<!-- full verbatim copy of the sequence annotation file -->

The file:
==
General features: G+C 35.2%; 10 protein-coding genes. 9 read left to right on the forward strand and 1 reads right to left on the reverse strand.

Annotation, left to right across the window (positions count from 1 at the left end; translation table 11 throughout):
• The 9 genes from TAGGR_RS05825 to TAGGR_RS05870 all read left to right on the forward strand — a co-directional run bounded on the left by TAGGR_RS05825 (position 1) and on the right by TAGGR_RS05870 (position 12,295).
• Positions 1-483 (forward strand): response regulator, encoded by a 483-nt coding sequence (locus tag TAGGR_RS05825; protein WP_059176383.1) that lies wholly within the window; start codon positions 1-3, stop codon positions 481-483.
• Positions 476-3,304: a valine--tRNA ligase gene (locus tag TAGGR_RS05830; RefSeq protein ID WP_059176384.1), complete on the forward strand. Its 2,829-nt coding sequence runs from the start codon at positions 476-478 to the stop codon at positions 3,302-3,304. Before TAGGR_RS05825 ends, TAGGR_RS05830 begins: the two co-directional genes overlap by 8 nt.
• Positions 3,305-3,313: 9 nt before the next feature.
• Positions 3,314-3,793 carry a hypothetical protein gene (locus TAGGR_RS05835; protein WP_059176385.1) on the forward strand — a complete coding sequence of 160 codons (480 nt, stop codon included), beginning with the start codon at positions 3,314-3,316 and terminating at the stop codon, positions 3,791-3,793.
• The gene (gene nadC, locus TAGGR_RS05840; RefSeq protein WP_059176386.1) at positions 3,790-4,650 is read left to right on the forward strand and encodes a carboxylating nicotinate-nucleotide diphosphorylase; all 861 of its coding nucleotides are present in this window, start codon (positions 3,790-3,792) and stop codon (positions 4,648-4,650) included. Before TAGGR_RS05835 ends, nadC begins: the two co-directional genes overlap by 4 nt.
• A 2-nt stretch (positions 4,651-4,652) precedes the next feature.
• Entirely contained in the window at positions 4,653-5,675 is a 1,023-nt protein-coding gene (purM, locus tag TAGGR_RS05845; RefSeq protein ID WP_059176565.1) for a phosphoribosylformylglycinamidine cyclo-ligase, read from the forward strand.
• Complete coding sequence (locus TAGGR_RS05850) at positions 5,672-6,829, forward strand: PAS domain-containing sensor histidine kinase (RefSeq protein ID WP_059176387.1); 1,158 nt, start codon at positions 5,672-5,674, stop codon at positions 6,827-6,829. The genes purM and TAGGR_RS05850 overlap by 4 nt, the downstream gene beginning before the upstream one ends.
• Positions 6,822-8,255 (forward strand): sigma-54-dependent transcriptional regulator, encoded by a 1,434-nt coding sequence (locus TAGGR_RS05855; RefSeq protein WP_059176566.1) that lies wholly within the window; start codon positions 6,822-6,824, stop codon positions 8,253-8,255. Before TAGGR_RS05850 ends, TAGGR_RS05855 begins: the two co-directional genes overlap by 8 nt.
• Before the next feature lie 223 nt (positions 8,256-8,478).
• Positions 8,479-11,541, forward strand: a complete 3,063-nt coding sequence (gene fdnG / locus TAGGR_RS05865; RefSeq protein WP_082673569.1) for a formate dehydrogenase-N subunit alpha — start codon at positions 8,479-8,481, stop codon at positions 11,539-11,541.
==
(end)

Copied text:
General features: G+C 35.2%; 10 protein-coding genes. 9 read left to right on the forward strand and 1 reads right to left on the reverse strand.

Annotation, left to right across the window (positions count from 1 at the left end; translation table 11 throughout):
• The 9 genes from TAGGR_RS05825 to TAGGR_RS05870 all read left to right on the forward strand — a co-directional run bounded on the left by TAGGR_RS05825 (position 1) and on the right by TAGGR_RS05870 (position 12,295).
• Positions 1-483 (forward strand): response regulator, encoded by a 483-nt coding sequence (locus tag TAGGR_RS05825; protein WP_059176383.1) that lies wholly within the window; start codon positions 1-3, stop codon positions 481-483.
• Positions 476-3,304: a valine--tRNA ligase gene (locus tag TAGGR_RS05830; RefSeq protein ID WP_059176384.1), complete on the forward strand. Its 2,829-nt coding sequence runs from the start codon at positions 476-478 to the stop codon at positions 3,302-3,304. Before TAGGR_RS05825 ends, TAGGR_RS05830 begins: the two co-directional genes overlap by 8 nt.
• Positions 3,305-3,313: 9 nt before the next feature.
• Positions 3,314-3,793 carry a hypothetical protein gene (locus TAGGR_RS05835; protein WP_059176385.1) on the forward strand — a complete coding sequence of 160 codons (480 nt, stop codon included), beginning with the start codon at positions 3,314-3,316 and terminating at the stop codon, positions 3,791-3,793.
• The gene (gene nadC, locus TAGGR_RS05840; RefSeq protein WP_059176386.1) at positions 3,790-4,650 is read left to right on the forward strand and encodes a carboxylating nicotinate-nucleotide diphosphorylase; all 861 of its coding nucleotides are present in this window, start codon (positions 3,790-3,792) and stop codon (positions 4,648-4,650) included. Before TAGGR_RS05835 ends, nadC begins: the two co-directional genes overlap by 4 nt.
• A 2-nt stretch (positions 4,651-4,652) precedes the next feature.
• Entirely contained in the window at positions 4,653-5,675 is a 1,023-nt protein-coding gene (purM, locus tag TAGGR_RS05845; RefSeq protein ID WP_059176565.1) for a phosphoribosylformylglycinamidine cyclo-ligase, read from the forward strand.
• Complete coding sequence (locus TAGGR_RS05850) at positions 5,672-6,829, forward strand: PAS domain-containing sensor histidine kinase (RefSeq protein ID WP_059176387.1); 1,158 nt, start codon at positions 5,672-5,674, stop codon at positions 6,827-6,829. The genes purM and TAGGR_RS05850 overlap by 4 nt, the downstream gene beginning before the upstream one ends.
• Positions 6,822-8,255 (forward strand): sigma-54-dependent transcriptional regulator, encoded by a 1,434-nt coding sequence (locus TAGGR_RS05855; RefSeq protein WP_059176566.1) that lies wholly within the window; start codon positions 6,822-6,824, stop codon positions 8,253-8,255. Before TAGGR_RS05850 ends, TAGGR_RS05855 begins: the two co-directional genes overlap by 8 nt.
• Before the next feature lie 223 nt (positions 8,256-8,478).
• Positions 8,479-11,541, forward strand: a complete 3,063-nt coding sequence (gene fdnG / locus TAGGR_RS05865; RefSeq protein WP_082673569.1) for a formate dehydrogenase-N subunit alpha — start codon at positions 8,479-8,481, stop codon at positions 11,539-11,541.